Memorising the Qur'an during university or college
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How To Memorise The Quran During University

Memorise in two years with just 5 steps.

True story bro.

I was memorising the Qur’an during school and college. The journey didn’t end there. I shared my experiences in the book, The Promise of Ten. Recently I’ve had lots of questions from students in email and Facebook.

“How can I memorise the Qur’an in my final 2 years at University?”

“How can we balance memorisation with college or university work?”

“How much am I supposed to memorise?”

Allah works in the best of ways. The final message I got on this topic was just lat week. “Can make an article on how to memorise the Qur’an whilst dealing with university and college?”

Well here’s the answer. It’s an adaptation of an answer I gave someone last month through email. I hope it will be useful for you.

So if you’re trying to memorise the Qur’an during college or university all you need to do is follow 5 basic steps. If you have a daughter, a son, a cousin, a nephew, a brother or a sister in the same position — share this with them.

How to Memorise the Qur’an During College or University With Just 5 Steps

When I use the terms college and university, I’ll be working off the UK context. The ideas shared though can apply across the board.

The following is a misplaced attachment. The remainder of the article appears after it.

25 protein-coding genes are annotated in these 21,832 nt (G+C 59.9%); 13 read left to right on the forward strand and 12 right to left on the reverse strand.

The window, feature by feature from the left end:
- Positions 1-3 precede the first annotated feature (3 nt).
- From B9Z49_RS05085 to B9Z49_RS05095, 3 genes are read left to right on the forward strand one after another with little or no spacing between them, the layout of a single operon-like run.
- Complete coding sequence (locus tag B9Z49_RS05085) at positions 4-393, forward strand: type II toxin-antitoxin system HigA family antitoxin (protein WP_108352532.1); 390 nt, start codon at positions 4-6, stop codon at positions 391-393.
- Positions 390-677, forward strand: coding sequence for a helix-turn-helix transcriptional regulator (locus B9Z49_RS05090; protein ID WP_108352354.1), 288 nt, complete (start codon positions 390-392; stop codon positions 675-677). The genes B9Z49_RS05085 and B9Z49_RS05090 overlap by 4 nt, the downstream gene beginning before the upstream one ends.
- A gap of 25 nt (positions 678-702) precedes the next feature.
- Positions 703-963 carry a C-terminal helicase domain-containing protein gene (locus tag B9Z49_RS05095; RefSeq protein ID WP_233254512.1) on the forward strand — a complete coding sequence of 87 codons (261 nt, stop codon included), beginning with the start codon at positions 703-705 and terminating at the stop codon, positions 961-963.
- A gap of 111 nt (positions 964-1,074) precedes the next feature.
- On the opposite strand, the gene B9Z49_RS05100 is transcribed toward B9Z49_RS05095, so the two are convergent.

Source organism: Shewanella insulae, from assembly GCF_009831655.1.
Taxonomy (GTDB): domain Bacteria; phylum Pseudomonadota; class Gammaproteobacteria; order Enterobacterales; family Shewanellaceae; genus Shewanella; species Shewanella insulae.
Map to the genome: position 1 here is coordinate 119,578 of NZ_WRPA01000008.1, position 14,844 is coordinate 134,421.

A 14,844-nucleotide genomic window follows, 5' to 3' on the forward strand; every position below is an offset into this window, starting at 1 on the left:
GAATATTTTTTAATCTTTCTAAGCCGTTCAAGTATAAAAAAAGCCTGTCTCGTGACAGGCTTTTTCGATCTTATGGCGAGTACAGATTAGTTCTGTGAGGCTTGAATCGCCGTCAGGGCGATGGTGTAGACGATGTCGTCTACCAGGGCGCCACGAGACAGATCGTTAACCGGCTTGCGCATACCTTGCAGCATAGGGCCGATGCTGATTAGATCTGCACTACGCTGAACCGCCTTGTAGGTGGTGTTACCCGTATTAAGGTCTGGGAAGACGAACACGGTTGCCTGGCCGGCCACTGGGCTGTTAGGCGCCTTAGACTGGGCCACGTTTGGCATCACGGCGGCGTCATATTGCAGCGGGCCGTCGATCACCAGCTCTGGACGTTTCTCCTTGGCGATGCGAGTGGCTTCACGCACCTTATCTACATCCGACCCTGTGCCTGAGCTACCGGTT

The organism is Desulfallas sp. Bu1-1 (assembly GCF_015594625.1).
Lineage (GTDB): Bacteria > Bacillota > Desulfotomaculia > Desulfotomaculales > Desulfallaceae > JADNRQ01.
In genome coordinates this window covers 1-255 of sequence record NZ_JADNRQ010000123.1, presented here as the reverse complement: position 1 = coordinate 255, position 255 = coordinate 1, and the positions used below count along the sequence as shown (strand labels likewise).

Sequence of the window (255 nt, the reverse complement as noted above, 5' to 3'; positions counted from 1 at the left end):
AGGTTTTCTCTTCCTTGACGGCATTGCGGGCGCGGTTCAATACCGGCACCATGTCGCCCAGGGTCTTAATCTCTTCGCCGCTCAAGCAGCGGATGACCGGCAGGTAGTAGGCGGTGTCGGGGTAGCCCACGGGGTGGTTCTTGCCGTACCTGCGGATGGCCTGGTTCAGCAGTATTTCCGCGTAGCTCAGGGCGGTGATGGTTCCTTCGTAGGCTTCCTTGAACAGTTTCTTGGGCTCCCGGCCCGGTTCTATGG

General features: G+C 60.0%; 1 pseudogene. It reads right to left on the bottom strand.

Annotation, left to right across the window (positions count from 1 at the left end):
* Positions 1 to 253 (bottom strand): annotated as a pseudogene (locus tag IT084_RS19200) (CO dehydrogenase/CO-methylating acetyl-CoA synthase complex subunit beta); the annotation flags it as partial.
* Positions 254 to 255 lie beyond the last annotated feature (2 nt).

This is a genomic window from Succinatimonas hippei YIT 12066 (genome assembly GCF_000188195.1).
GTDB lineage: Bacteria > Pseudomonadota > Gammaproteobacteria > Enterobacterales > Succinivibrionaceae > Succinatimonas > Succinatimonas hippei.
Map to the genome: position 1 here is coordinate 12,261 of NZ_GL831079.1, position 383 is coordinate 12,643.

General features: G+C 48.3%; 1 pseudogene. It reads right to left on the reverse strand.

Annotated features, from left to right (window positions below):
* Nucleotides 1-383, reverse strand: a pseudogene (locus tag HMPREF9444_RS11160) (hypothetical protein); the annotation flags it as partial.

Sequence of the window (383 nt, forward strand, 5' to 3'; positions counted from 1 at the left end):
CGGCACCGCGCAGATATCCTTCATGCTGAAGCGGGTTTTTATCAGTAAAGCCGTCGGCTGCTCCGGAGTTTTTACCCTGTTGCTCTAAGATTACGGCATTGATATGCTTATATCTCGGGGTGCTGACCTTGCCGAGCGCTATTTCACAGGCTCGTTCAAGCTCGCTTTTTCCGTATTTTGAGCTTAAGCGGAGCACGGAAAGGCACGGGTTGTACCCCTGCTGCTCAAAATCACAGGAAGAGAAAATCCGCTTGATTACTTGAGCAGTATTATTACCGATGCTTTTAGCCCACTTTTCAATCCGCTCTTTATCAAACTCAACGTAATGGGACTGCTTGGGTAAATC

Here we go…

Step ONE — Get Organised And Work Out The Numbers

After you’ve chosen what Mus’haf you are using, you’re going to make a plan. Let’s say you are using Mus’haf al Huffadh (Uthmani). That Mus’haf should be 15 lined, approx. 600 pages with 20 pages per Juz. The Qur’an has 6236 verses. If you are not using this, you might be using a Qur’an that has 13 lines with 30 pages per Juz or 16 lines with 18 pages per Juz.

This is what you’re going to do.

You have to get organised year by year.

I know the student life and being organised isn’t exactly what you’d expect. It’s up to you how you’d like to organise a year. You can choose to go by the Gregorian calendar, Islamic (Ramadan to Ramadan makes sense) or around the university year. A year has 365 days (a leap year, 366) whereas the Islamic calendar has around 354–355 days in a year. The number of days at University differs institution to institution, course to course but generally it is around 195 days between the terms. The average length of a course at college is 2 years and university 3 years (and up to 6 at max!).